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Sunday, March 18, 2018

The Man Who Turned Away From God - Homily (5th Sunday of Lent – Year B)

Homily (5th Sunday of Lent – Year B) – Deacon Pat Kearns
There once was a man who had achieved much in his life. He lived in a comfortable home and was surrounded by all the things he had accumulated over the years. He had little want in his life, he had everything he needed and more. Yet, there was something missing, and he had begun to realize it. He had heard about this God-man named Jesus and felt drawn to meet him. After inquiring about him, he finally met some people who knew of him, and he had asked for an introduction. It wasn’t long and the man finally had his encounter with Jesus. Jesus welcomed him with a loving embrace and sensed that the man was desiring more in his life. The man asked, “Jesus, I long to feel peace and love in my life. What am I to do to feel complete and fulfilled?” Without hesitation, Jesus replied, “You are to purge your life of the all the things of this world, seek out and pick up your cross, and come and follow me.” The man listened intently to the commanding words. However, the words were not the words he was expecting to hear. The message was clear and simple, yet he felt somewhat confused and worried. He knew that Jesus would not give false or misleading advice, but he needed to understand what he was being told much more deeply. He was being asked to do something so radical, and so courageous, that it was frightening. He needed time to think. He didn’t want to act impulsively. This was too big of a decision to not think it through carefully. So, he separated from Jesus and returned home, and settled back into his comfortable life and familiar surroundings. He listened to the words of Jesus in his mind and pondered them over and over again. It didn’t take long and he knew that Jesus was right in saying that in order to find true meaning in his life, to feel fulfilled, and to find peace, love, and happiness, he would need to separate himself from the things of this world, and grow ever closer to God, but he hesitated to act. He began to think about how hard he had worked to acquire all the possessions he had. He thought about how important those things were to him, and what life would be like without them. He thought about how comfortable his life was, and how he had settled in his ways. He thought about the things in life that brought him pleasure, even if it was temporary and superficial pleasure. It didn’t take long and his inspiration to grow closer to Christ began to soften and fade. The more he thought about the comforts of his life, the more absurd giving it all up sounded. That initial inspiration towards holiness soon evaporated and he was once again immersed in his world of self-pleasure, self-centeredness, and self-delight. The opportunity to respond to God’s grace and to a life with Christ began to disappear from his thoughts. He had come so close to embarking on a journey with Christ, a journey that would have ensured everlasting life, a life filled with such purpose, such love, such peacefulness, yet, using his free will, and the powers of rationalization, he abandoned such a radical move. He had purposefully separated himself from Christ, and the chance to live a profoundly Christian life. He chose to return to his secular life. He had the opportunity to die to himself and become reborn, experiencing the fruitfulness of such a life, sharing the fruit, the growth of such love, forgiveness, purity, and honesty with others, yet, he threw it all away and now is heading toward a life without Christ. A life void of deep meaning, void of sincere and everlasting relationships, a life that doesn’t perpetuate life, and a life that adds no flavor to the lives of others. He had his opportunity but chose to throw it away. He will one day be judged for that act, and the repercussions might just be something unthinkable. He had chosen to separate himself from Christ, even when personally called to join Him, and now may live all of eternity in the absence of God.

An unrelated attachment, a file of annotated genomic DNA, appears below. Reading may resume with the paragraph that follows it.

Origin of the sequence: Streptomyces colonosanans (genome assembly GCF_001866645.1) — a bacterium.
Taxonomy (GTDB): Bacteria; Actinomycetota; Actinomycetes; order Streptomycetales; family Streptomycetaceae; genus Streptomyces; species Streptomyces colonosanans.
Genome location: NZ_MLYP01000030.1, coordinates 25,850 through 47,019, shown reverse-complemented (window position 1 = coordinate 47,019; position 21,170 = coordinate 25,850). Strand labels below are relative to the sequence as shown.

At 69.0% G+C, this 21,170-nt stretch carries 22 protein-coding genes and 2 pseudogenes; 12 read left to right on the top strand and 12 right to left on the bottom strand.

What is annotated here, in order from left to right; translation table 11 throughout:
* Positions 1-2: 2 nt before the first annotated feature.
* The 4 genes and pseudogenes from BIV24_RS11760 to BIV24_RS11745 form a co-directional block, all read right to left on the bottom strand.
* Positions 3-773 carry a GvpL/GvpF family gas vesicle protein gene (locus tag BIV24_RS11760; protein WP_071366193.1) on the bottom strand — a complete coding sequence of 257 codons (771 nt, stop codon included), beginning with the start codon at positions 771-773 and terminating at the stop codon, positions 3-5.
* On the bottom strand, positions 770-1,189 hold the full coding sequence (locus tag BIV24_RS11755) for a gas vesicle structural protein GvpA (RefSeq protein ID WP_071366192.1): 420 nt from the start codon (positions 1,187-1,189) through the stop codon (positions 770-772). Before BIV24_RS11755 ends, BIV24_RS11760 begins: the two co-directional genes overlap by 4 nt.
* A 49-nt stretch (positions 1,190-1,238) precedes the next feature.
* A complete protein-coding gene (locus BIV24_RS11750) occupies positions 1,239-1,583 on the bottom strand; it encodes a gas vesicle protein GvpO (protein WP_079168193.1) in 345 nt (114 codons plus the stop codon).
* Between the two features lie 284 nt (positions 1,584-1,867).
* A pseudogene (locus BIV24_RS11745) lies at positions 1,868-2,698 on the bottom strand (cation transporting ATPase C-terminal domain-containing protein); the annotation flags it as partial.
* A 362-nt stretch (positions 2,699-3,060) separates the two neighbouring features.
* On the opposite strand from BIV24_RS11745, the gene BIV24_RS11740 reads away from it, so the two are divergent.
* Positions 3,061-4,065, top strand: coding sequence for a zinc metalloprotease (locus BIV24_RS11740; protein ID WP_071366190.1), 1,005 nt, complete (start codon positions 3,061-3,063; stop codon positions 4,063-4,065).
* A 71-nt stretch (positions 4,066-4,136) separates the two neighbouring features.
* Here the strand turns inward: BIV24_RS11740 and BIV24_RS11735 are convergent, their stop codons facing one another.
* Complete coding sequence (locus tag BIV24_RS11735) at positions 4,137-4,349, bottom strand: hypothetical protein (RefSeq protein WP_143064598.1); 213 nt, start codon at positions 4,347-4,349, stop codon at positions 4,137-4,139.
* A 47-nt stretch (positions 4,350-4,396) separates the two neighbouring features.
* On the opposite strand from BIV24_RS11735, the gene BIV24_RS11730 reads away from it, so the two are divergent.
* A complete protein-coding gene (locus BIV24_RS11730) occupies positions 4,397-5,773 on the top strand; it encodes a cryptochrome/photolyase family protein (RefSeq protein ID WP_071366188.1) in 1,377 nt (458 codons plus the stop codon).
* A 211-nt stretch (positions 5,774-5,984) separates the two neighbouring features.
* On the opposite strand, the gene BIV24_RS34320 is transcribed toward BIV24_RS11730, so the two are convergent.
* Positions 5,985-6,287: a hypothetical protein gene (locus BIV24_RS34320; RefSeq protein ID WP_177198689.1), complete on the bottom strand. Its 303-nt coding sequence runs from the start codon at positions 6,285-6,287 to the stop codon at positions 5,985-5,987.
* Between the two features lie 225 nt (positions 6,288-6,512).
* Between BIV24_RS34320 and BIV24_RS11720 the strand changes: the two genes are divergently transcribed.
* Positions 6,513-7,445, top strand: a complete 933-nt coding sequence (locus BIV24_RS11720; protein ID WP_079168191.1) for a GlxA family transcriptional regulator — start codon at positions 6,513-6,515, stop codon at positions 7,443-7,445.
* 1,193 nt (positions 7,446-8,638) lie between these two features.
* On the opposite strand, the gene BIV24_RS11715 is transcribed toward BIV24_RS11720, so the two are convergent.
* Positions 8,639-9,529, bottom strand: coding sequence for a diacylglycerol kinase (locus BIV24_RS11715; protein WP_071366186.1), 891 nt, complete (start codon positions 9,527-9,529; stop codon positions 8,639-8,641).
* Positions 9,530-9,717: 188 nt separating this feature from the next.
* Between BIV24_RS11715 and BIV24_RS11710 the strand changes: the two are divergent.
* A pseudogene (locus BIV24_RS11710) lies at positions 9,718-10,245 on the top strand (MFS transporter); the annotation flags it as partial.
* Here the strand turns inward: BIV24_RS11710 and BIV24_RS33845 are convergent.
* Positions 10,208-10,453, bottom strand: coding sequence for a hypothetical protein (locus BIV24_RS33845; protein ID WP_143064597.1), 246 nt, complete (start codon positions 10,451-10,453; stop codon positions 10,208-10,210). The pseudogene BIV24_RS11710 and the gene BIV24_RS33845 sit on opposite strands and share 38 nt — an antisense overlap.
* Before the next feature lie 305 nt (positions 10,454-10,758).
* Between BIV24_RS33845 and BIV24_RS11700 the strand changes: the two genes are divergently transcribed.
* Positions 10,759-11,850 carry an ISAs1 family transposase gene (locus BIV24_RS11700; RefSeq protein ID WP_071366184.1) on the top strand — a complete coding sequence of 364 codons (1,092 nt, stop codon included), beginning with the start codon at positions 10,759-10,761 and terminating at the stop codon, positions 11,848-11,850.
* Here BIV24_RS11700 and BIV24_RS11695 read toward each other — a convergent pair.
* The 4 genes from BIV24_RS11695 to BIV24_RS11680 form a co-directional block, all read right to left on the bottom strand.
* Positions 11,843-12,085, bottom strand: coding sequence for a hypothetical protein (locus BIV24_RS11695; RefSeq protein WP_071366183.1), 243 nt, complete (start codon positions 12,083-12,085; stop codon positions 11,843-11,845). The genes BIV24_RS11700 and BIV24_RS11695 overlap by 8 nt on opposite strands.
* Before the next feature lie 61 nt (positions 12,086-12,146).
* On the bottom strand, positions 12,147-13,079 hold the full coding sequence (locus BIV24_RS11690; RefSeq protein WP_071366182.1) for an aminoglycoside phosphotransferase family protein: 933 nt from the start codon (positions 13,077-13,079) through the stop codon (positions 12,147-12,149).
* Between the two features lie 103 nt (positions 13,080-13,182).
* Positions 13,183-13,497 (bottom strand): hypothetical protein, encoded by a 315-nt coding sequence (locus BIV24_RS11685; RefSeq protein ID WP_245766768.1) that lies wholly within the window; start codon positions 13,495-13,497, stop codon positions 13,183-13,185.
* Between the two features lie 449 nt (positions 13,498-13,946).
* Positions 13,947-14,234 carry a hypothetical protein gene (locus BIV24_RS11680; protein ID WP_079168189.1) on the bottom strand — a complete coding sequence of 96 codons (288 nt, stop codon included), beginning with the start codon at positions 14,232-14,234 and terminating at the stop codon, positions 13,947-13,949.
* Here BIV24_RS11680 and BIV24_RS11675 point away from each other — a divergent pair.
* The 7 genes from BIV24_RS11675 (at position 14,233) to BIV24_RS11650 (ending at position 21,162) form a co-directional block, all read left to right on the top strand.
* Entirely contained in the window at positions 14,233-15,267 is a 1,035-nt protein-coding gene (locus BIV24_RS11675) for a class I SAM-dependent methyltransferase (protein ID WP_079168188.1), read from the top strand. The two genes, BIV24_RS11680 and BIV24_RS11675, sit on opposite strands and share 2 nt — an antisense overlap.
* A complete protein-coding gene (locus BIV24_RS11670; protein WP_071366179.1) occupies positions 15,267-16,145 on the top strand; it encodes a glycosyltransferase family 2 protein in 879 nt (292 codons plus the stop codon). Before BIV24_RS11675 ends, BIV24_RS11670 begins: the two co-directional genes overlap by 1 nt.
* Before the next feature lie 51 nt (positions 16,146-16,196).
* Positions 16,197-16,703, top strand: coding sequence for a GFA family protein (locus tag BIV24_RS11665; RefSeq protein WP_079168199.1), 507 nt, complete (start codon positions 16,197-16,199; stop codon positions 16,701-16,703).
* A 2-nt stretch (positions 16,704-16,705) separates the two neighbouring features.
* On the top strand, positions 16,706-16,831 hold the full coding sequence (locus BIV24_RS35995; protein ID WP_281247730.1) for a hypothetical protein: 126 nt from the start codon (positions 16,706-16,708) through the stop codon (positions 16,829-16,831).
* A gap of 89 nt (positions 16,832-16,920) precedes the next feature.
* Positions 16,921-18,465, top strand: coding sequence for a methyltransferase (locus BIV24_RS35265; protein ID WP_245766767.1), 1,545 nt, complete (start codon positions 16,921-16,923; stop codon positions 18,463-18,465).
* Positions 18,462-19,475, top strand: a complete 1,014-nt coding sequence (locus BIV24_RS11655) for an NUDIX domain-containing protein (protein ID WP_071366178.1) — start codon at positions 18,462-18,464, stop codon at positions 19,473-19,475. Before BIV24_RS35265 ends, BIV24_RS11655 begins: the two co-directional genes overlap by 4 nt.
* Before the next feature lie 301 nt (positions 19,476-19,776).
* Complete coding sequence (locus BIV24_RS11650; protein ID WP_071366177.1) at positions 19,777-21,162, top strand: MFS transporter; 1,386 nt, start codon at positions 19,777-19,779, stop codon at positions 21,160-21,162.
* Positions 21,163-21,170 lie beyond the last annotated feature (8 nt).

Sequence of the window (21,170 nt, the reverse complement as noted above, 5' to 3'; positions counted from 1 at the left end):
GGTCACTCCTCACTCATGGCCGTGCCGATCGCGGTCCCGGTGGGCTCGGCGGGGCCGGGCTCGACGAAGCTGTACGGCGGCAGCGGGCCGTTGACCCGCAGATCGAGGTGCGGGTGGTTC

All of eternity in the absence of God.

My dear friends, this man that I just spoke of is actually many of us here in this church today. We are all sinners. We have all had an encounter with Christ, and have been repeatedly asked to remove the obstacles that are in our lives and get in the way of our relationship with Him, and have been asked to join Him. Yet, even though temporarily inspired at times, many of us quickly turn away from Him and resume all of the secular activities of our lives, focusing on ourselves and losing sight of Him. We have all been drawn to Christ. We have heard his voice. We have been told what we must do if we truly desire to follow Him.
  • We are to die to ourselves, our own self-interests, our own self-desires, and live the life of Christ. 
  • We are to know and live the commandments. 
  • We are to know and the live the beatitudes.
  • We are to pick up our crosses and see Christ in all those around us and to share the good news of love, life, sacrifice, and salvation, to all those that we meet.
Failing to do so is making a choice. Let us ask ourselves, can we truly live with the choices that we are making?